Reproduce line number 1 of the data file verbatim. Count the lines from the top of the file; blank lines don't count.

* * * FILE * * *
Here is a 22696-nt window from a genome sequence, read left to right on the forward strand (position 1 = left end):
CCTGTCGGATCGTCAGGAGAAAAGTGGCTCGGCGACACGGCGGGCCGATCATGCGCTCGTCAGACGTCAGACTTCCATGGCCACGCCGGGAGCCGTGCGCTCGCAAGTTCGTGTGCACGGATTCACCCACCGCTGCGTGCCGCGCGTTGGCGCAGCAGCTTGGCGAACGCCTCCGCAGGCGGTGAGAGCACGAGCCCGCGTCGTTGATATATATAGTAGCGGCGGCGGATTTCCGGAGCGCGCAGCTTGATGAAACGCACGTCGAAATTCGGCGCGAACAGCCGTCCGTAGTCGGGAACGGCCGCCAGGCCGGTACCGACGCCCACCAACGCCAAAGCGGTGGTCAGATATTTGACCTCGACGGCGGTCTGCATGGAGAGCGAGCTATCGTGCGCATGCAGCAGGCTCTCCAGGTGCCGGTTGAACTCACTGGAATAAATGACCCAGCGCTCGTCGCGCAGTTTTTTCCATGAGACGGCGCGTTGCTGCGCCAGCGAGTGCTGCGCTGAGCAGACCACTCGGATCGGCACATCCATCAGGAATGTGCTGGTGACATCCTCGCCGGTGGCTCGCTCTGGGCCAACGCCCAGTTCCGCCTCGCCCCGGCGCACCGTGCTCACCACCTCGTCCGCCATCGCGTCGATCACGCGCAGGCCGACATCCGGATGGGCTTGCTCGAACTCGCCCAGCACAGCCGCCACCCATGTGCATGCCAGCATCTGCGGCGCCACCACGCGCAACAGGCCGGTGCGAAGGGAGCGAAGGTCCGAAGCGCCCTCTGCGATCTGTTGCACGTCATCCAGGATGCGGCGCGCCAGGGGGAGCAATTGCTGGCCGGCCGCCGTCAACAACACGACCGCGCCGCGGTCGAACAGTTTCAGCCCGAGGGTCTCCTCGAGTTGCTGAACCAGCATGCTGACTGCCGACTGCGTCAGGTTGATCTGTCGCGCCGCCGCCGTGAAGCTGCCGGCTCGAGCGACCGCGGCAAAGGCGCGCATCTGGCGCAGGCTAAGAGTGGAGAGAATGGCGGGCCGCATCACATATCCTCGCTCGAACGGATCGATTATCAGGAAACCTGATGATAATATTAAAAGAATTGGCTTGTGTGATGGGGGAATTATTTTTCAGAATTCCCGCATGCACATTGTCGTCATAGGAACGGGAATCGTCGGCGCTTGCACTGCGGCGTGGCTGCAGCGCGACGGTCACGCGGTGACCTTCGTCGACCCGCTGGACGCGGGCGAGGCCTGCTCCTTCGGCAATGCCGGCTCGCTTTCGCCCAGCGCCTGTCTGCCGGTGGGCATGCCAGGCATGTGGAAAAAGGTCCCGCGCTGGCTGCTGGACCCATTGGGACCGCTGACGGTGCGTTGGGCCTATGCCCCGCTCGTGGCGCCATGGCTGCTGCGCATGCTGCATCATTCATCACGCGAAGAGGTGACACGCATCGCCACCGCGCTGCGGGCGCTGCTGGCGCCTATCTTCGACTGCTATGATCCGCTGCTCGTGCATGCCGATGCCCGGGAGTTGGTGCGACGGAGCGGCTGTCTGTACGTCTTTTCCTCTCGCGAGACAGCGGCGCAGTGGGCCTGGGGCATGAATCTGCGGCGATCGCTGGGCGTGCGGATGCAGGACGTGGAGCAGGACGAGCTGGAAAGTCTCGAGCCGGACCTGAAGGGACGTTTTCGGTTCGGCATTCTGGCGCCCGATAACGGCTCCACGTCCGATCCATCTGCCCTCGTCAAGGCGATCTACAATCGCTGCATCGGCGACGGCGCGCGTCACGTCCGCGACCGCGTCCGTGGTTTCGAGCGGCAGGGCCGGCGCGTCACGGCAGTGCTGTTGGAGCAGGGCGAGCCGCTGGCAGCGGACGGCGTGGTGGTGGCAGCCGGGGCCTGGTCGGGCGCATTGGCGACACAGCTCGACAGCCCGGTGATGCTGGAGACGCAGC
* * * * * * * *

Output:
Here is a 22696-nt window from a genome sequence, read left to right on the forward strand (position 1 = left end):